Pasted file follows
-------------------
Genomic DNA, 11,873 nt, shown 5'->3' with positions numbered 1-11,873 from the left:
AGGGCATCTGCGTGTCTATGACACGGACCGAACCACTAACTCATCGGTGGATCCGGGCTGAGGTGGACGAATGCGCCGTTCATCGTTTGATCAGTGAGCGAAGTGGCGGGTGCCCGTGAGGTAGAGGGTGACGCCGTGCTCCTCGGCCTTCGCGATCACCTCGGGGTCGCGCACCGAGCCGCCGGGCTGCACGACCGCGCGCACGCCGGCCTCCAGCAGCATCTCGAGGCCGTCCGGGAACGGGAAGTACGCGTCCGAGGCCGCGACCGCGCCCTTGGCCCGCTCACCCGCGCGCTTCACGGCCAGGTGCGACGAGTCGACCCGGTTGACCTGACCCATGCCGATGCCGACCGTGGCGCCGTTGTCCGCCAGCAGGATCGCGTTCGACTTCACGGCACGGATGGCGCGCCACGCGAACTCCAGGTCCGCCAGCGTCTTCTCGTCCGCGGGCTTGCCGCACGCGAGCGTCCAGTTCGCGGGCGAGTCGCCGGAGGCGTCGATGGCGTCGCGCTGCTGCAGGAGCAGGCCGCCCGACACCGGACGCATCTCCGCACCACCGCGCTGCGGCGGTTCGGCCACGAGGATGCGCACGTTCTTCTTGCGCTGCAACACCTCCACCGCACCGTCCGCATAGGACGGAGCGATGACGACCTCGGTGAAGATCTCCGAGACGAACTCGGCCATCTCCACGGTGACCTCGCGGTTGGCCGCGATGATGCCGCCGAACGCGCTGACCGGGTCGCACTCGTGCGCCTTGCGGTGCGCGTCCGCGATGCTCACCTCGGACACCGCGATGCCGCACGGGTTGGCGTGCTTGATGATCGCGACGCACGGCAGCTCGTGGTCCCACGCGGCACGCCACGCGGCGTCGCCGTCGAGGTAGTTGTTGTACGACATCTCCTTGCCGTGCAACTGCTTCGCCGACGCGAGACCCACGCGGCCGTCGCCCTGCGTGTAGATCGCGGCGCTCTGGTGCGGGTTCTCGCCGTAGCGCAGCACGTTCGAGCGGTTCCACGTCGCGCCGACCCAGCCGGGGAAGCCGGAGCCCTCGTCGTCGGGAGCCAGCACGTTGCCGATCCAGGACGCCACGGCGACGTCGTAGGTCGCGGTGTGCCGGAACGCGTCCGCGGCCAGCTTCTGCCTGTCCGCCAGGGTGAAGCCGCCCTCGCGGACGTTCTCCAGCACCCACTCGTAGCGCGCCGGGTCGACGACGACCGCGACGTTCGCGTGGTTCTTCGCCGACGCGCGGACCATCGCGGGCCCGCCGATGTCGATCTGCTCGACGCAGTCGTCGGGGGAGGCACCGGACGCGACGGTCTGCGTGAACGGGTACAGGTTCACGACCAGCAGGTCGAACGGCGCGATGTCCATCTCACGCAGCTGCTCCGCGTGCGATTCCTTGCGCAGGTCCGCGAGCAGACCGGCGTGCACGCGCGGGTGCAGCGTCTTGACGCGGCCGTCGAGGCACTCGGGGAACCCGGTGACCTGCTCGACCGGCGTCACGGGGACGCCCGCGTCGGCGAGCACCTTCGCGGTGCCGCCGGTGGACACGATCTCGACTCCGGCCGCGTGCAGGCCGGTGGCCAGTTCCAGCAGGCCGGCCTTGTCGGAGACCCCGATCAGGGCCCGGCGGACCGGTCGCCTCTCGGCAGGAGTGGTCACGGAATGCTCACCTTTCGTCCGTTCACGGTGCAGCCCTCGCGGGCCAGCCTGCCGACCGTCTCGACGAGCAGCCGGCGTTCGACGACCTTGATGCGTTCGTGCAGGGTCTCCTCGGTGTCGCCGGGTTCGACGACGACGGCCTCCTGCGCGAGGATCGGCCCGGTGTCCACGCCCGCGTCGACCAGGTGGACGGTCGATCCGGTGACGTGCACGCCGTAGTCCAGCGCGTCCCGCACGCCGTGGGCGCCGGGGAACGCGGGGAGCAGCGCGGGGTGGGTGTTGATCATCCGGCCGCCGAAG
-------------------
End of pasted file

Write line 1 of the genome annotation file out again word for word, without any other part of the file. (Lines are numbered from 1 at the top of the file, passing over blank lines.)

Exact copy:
Genomic DNA, 11,873 nt, shown 5'->3' with positions numbered 1-11,873 from the left: